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Stats Wizard: A by-the-numbers look at Bills quarterback Tyrod Taylor

Rumblings in Buffalo before the season even began were that Taylor was not the Bills' quarterback of the future and he was believed to be on a short leash. But through eight games, he has been nothing shy of stellar. He was 154-for-236 with 1,628 yards passing, 10 touchdowns, and just two interceptions, good for a 95.8 passer rating and 7.36 adjusted-yards-per-attempt, he even added 210 yards on the ground with two rushing scores.

Then, after Week 10, we learned just how short that leash was, after a game which I would call a hiccup, albeit a major one, in which he went just 9-for-18 with 56 yards, no touchdowns and one interception, a lowly 33.6 passer rating. For perspective, had he spiked his 18 pass attempts instead and gone 0-for-18 with no interceptions, his rating would have been 39.6, a slight improvement. Wednesday he was benched and rookie Nathan Peterman was given the nod to start Week 11.

There are a number of reasons why I think this was a rash decision, which I will explain as best I can, and as usual, mostly by the numbers.

First of all, Taylor has been statistically one of the best quarterbacks in Buffalo franchise history. Here are some of his career ranks among Bills quarterbacks with at least 100 pass attempts:

  • Completion percentage: 62.99 (1st)
  • Touchdown percentage: 4.59 (3rd) – behind Jim Kelly and Ryan Fitzpatrick
  • Interception percentage: 1.40 (1st) – best in NFL history
  • Passer rating: 93.5 (1st)
  • Yards-per-attempt: 7.24 (2nd) – behind Kelly
  • Adjusted yards-per-attempt: 7.48 (1st)

Certainly not a bad resume, but as any of the countless professional NFL analysts on Twitter will tell you, traditional numbers do not tell the whole story, and Taylor's traditional numbers paint a much prettier picture than some of his more modern numbers. So let's take a look...

One argument I saw on Twitter was that Taylor does not throw the ball deep, yet 14.6 percent of his attempts this year have been thrown 20-plus yards downfield, ranking fifth in the NFL. Rumor dismissed.

I also was told that he is a horrible deep passer; however, his passer rating on those balls thrown at least 20 yards down field is 90.4, which puts him at 16 out of 32, not fantastic, but a far cry from horrible, like Cam Newton's 77.7 rating, Matt Ryan's 65.2 rating, Philip Rivers' 65.0 rating, or Ben Roethlisberger's putrid 48.3 rating. Wrong again Twitter.

What about the fact that Taylor cannot throw under pressure? Well his 54.4 completion percentage and 82.3 passer rating, both fifth in the NFL say otherwise. In fact, only Tom Brady, Alex Smith, Marcus Mariota and Aaron Rodgers have higher passer ratings when throwing under pressure. Moreover, he is under pressure often, 38.3 percent of the time, sixth most in the NFL, compared to Drew Brees, who is under pressure the least in all of football, just 20.9 percent of the time.

But he's not a pocket passer, many have said. Well, Blitz readers, Twitter's wrong again. He averages 5.27 seconds in the pocket before scrambling, 11th most in the NFL, more time than even far less mobile under center men Ben Roethlisberger (5.20), Rodgers (5.04), and Brady (4.40).

The last thing I want to address, and hopefully dispel, is this third down conversion thing I have heard quite a bit about, and how Taylor cannot do it.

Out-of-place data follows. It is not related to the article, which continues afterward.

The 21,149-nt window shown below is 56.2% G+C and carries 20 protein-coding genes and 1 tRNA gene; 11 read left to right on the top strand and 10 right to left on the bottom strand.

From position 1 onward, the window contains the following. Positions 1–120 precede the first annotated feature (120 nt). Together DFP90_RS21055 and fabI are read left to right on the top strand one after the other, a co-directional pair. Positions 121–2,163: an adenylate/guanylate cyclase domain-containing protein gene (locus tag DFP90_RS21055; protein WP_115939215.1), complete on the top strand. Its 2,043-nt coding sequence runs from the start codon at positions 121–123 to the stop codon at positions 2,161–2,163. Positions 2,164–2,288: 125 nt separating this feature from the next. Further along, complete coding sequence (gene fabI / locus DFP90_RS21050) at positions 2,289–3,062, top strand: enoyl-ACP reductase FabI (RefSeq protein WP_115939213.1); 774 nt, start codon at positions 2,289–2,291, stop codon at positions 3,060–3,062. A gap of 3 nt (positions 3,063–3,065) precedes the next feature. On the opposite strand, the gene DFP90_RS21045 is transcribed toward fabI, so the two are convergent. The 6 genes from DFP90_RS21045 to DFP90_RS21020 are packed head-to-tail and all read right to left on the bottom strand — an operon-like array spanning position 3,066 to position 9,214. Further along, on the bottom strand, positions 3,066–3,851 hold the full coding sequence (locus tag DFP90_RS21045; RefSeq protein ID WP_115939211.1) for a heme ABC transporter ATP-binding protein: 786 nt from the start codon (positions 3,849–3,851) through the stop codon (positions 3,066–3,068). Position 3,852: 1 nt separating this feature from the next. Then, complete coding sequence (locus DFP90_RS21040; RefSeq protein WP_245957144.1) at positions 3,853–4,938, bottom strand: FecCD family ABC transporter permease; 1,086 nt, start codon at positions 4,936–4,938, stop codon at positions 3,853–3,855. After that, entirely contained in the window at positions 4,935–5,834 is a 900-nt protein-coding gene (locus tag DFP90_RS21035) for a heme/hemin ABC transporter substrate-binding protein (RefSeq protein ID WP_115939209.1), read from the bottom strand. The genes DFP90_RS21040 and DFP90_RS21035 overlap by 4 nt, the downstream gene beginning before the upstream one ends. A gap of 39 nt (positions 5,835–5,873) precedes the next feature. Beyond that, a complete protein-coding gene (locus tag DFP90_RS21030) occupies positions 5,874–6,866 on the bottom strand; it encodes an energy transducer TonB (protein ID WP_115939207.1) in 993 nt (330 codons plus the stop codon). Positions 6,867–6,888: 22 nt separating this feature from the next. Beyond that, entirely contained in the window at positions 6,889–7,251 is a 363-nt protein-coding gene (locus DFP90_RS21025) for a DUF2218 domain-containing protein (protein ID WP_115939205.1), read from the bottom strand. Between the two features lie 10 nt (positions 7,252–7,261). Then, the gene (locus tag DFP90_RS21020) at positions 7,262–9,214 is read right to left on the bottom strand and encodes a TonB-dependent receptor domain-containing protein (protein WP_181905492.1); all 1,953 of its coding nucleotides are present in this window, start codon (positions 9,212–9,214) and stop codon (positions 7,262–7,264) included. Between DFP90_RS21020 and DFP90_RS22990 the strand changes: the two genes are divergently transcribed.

First of all, on third downs on which the Bills elect to pass, they average the second most yards to go, 8.67 – now, before you blame this on Taylor, too, the Bills also rank second to last in the NFL with only 194 pass plays on first and second down – yet, they convert on 38.5 percent of third downs, which ranks a respectable 10th, all things considered.

As for Taylor on third downs, he ranks third in completion percentage at 67.1, just ahead of Carson Wentz and Tom Brady, ninth in third down conversions, with 37, and eighth in third down conversion rate, at 43.5 percent, and let's remember, the Bills, due largely to their run game, are in the second-to-worst position to convert on third down on a pass play, averaging a third-and-8.67, when they elect to throw.

So now that I hope to have laid to rest the idea that Taylor is not a good quarterback, why have the Bills and Sean McDermott chosen to go with Nathan Peterman?

The best reason I can surmise is this: Buffalo is probably not going to the Super Bowl – sorry Bills Mafia – to no fault of Taylor's, though. Rather, due in large part to his supporting cast. Specifically, Buffalo's defense, which hadn't allowed more than 20 points in any of their first five games before bye week, but has since floundered, allowing an average of 30.5 in four games after it.

So perhaps McDermott is hoping to catch lightning in a bottle with Peterman? Perhaps he is an evil genius and is hoping the defense will improve as a sort of way to rally around Taylor, who is very popular among his teammates. Or maybe, and probably most likely, the Bills still don't believe Taylor is their quarterback of the future – just what we all heard about before the season began – and they are ready to start anew.

But I am confident in one thing, if Buffalo does not want Tyrod Taylor under center, there will be more than a couple teams who will, and if that is his destiny, I am equally confident that he will succeed.

Many of the stats in this article made possible by the Pro Football Reference Play Index and Pro Football Focus

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